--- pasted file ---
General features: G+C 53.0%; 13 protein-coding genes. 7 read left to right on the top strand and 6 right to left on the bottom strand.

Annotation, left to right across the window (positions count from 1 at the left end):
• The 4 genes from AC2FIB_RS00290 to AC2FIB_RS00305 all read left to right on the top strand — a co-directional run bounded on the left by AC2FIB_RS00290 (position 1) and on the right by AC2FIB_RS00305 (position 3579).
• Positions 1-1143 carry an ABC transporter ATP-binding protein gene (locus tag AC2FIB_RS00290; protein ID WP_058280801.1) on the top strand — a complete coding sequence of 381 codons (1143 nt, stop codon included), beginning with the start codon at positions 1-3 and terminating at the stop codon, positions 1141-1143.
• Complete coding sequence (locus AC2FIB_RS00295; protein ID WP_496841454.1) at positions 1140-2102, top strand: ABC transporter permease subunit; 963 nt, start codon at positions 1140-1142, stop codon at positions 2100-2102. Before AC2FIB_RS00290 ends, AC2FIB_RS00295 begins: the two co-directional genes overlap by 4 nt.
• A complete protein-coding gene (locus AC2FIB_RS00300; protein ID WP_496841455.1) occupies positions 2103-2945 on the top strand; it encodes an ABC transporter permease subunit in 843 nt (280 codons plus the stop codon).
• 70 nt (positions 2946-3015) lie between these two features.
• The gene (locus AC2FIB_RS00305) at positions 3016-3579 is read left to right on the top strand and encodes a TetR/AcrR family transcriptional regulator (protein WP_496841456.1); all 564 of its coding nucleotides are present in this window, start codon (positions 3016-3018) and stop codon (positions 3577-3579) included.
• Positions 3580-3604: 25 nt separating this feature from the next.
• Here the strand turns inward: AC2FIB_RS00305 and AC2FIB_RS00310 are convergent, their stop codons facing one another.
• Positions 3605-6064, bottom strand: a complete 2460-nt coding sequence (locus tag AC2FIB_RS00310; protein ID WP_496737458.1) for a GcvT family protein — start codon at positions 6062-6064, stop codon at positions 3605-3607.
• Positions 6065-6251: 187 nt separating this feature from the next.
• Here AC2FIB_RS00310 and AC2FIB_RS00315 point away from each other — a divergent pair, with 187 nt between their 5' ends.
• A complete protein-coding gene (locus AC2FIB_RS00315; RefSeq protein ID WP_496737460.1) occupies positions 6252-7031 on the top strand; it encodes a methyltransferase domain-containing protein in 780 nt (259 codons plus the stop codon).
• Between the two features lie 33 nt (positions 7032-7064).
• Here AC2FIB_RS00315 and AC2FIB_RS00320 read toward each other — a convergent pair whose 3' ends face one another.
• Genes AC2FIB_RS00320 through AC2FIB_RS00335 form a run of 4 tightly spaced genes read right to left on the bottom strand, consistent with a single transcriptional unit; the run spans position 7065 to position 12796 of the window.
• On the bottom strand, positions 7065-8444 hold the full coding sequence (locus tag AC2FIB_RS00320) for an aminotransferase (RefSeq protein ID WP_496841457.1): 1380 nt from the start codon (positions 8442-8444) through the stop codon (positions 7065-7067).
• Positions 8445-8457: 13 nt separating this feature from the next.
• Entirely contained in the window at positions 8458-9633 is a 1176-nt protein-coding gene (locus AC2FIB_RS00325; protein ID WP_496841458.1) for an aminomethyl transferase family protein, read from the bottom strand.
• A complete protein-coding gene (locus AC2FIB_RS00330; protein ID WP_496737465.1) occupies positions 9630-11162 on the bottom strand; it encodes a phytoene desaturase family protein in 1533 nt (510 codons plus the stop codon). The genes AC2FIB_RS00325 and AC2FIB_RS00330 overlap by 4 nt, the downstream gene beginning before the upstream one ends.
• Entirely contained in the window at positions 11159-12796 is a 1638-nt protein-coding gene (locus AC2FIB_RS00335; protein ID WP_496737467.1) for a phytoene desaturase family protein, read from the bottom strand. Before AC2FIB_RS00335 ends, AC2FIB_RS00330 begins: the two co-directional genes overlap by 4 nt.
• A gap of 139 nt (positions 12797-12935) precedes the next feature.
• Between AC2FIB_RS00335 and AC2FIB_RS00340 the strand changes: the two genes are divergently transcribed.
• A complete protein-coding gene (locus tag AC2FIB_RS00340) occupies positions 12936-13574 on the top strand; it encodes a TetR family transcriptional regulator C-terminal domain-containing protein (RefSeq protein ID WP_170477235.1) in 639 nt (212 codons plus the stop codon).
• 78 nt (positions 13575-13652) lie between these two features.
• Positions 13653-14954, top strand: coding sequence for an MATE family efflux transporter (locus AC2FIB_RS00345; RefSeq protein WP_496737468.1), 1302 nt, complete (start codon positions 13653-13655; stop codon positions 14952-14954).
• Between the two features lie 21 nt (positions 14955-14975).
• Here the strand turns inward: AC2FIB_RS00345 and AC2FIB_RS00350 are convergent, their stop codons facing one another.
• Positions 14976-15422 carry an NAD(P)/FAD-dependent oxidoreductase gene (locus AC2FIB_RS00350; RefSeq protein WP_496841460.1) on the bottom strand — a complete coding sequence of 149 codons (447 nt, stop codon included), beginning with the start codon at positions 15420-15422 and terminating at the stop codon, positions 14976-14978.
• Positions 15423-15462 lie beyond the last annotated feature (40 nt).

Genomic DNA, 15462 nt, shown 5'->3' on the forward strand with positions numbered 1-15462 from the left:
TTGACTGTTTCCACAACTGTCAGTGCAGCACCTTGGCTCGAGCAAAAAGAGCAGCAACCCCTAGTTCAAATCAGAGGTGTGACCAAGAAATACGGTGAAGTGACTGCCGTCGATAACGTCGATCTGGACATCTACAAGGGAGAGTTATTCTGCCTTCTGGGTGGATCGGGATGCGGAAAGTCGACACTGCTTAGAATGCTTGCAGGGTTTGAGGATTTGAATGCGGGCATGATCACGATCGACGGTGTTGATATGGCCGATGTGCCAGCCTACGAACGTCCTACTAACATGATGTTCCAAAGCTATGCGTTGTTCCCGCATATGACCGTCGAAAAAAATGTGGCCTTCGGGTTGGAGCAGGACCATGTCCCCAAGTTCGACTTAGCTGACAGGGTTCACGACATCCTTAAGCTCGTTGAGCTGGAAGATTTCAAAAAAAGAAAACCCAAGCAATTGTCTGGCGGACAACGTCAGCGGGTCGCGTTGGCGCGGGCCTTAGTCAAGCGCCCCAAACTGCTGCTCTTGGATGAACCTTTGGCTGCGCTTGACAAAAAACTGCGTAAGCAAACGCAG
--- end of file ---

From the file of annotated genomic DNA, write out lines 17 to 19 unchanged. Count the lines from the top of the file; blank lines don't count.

• Genes AC2FIB_RS00320 through AC2FIB_RS00335 form a run of 4 tightly spaced genes read right to left on the bottom strand, consistent with a single transcriptional unit; the run spans position 7065 to position 12796 of the window.
• On the bottom strand, positions 7065-8444 hold the full coding sequence (locus tag AC2FIB_RS00320) for an aminotransferase (RefSeq protein ID WP_496841457.1): 1380 nt from the start codon (positions 8442-8444) through the stop codon (positions 7065-7067).
• Positions 8445-8457: 13 nt separating this feature from the next.